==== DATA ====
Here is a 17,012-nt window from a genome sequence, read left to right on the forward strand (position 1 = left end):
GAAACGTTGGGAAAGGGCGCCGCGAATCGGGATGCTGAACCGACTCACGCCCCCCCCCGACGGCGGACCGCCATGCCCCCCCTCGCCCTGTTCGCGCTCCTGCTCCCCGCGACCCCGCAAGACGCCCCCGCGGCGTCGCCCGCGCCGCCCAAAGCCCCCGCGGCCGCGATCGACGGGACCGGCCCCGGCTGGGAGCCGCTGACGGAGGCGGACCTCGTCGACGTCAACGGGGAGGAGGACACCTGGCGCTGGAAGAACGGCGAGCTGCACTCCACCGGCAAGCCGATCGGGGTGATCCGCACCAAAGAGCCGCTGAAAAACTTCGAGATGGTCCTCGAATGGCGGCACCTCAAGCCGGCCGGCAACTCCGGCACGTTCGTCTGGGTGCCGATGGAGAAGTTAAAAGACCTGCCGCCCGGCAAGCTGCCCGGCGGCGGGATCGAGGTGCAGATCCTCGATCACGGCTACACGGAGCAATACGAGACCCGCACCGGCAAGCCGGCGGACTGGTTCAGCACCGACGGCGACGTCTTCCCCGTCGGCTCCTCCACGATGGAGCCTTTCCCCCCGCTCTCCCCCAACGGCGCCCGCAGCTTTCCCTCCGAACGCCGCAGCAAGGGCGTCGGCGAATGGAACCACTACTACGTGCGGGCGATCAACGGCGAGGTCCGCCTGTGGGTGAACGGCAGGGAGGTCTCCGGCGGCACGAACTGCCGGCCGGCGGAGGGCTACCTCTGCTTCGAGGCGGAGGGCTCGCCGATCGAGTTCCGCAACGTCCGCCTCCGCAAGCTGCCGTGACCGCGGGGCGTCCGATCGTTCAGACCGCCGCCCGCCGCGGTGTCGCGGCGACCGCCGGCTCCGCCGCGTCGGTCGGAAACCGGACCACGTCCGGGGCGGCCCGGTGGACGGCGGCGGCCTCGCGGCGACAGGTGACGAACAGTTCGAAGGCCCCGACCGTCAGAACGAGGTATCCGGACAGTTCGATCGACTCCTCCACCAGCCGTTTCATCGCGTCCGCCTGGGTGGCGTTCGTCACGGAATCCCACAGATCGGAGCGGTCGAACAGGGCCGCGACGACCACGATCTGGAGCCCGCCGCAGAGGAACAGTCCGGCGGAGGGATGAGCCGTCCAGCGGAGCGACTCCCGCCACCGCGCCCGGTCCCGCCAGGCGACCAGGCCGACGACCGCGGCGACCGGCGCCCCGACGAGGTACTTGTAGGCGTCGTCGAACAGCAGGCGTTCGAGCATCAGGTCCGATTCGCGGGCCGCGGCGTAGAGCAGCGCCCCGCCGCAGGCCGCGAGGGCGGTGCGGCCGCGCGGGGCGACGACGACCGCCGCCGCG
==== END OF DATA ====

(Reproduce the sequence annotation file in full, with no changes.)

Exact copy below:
Here is a 17,012-nt window from a genome sequence, read left to right on the forward strand (position 1 = left end):
GAAACGTTGGGAAAGGGCGCCGCGAATCGGGATGCTGAACCGACTCACGCCCCCCCCCGACGGCGGACCGCCATGCCCCCCCTCGCCCTGTTCGCGCTCCTGCTCCCCGCGACCCCGCAAGACGCCCCCGCGGCGTCGCCCGCGCCGCCCAAAGCCCCCGCGGCCGCGATCGACGGGACCGGCCCCGGCTGGGAGCCGCTGACGGAGGCGGACCTCGTCGACGTCAACGGGGAGGAGGACACCTGGCGCTGGAAGAACGGCGAGCTGCACTCCACCGGCAAGCCGATCGGGGTGATCCGCACCAAAGAGCCGCTGAAAAACTTCGAGATGGTCCTCGAATGGCGGCACCTCAAGCCGGCCGGCAACTCCGGCACGTTCGTCTGGGTGCCGATGGAGAAGTTAAAAGACCTGCCGCCCGGCAAGCTGCCCGGCGGCGGGATCGAGGTGCAGATCCTCGATCACGGCTACACGGAGCAATACGAGACCCGCACCGGCAAGCCGGCGGACTGGTTCAGCACCGACGGCGACGTCTTCCCCGTCGGCTCCTCCACGATGGAGCCTTTCCCCCCGCTCTCCCCCAACGGCGCCCGCAGCTTTCCCTCCGAACGCCGCAGCAAGGGCGTCGGCGAATGGAACCACTACTACGTGCGGGCGATCAACGGCGAGGTCCGCCTGTGGGTGAACGGCAGGGAGGTCTCCGGCGGCACGAACTGCCGGCCGGCGGAGGGCTACCTCTGCTTCGAGGCGGAGGGCTCGCCGATCGAGTTCCGCAACGTCCGCCTCCGCAAGCTGCCGTGACCGCGGGGCGTCCGATCGTTCAGACCGCCGCCCGCCGCGGTGTCGCGGCGACCGCCGGCTCCGCCGCGTCGGTCGGAAACCGGACCACGTCCGGGGCGGCCCGGTGGACGGCGGCGGCCTCGCGGCGACAGGTGACGAACAGTTCGAAGGCCCCGACCGTCAGAACGAGGTATCCGGACAGTTCGATCGACTCCTCCACCAGCCGTTTCATCGCGTCCGCCTGGGTGGCGTTCGTCACGGAATCCCACAGATCGGAGCGGTCGAACAGGGCCGCGACGACCACGATCTGGAGCCCGCCGCAGAGGAACAGTCCGGCGGAGGGATGAGCCGTCCAGCGGAGCGACTCCCGCCACCGCGCCCGGTCCCGCCAGGCGACCAGGCCGACGACCGCGGCGACCGGCGCCCCGACGAGGTACTTGTAGGCGTCGTCGAACAGCAGGCGTTCGAGCATCAGGTCCGATTCGCGGGCCGCGGCGTAGAGCAGCGCCCCGCCGCAGGCCGCGAGGGCGGTGCGGCCGCGCGGGGCGACGACGACCGCCGCCGCG